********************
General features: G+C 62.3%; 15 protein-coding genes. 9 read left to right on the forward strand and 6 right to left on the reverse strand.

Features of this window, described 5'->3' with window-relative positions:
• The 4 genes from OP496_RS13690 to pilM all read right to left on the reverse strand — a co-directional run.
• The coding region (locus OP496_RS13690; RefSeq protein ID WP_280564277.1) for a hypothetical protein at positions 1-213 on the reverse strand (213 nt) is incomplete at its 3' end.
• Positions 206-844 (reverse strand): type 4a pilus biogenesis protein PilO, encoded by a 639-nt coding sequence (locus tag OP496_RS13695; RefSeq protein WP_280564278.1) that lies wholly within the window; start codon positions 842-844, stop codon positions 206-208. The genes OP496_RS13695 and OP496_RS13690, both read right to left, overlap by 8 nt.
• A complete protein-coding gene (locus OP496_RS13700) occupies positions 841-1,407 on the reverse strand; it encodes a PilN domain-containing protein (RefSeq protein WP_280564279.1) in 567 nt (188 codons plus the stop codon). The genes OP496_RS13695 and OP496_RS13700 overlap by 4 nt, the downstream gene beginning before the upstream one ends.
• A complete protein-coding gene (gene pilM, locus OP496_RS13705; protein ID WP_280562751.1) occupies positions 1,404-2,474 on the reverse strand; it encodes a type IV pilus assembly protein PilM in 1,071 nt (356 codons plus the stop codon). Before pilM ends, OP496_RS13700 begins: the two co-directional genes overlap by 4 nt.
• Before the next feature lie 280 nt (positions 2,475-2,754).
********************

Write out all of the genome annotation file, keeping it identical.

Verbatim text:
General features: G+C 62.3%; 15 protein-coding genes. 9 read left to right on the forward strand and 6 right to left on the reverse strand.

Features of this window, described 5'->3' with window-relative positions:
• The 4 genes from OP496_RS13690 to pilM all read right to left on the reverse strand — a co-directional run.
• The coding region (locus OP496_RS13690; RefSeq protein ID WP_280564277.1) for a hypothetical protein at positions 1-213 on the reverse strand (213 nt) is incomplete at its 3' end.
• Positions 206-844 (reverse strand): type 4a pilus biogenesis protein PilO, encoded by a 639-nt coding sequence (locus tag OP496_RS13695; RefSeq protein WP_280564278.1) that lies wholly within the window; start codon positions 842-844, stop codon positions 206-208. The genes OP496_RS13695 and OP496_RS13690, both read right to left, overlap by 8 nt.
• A complete protein-coding gene (locus OP496_RS13700) occupies positions 841-1,407 on the reverse strand; it encodes a PilN domain-containing protein (RefSeq protein WP_280564279.1) in 567 nt (188 codons plus the stop codon). The genes OP496_RS13695 and OP496_RS13700 overlap by 4 nt, the downstream gene beginning before the upstream one ends.
• A complete protein-coding gene (gene pilM, locus OP496_RS13705; protein ID WP_280562751.1) occupies positions 1,404-2,474 on the reverse strand; it encodes a type IV pilus assembly protein PilM in 1,071 nt (356 codons plus the stop codon). Before pilM ends, OP496_RS13700 begins: the two co-directional genes overlap by 4 nt.
• Before the next feature lie 280 nt (positions 2,475-2,754).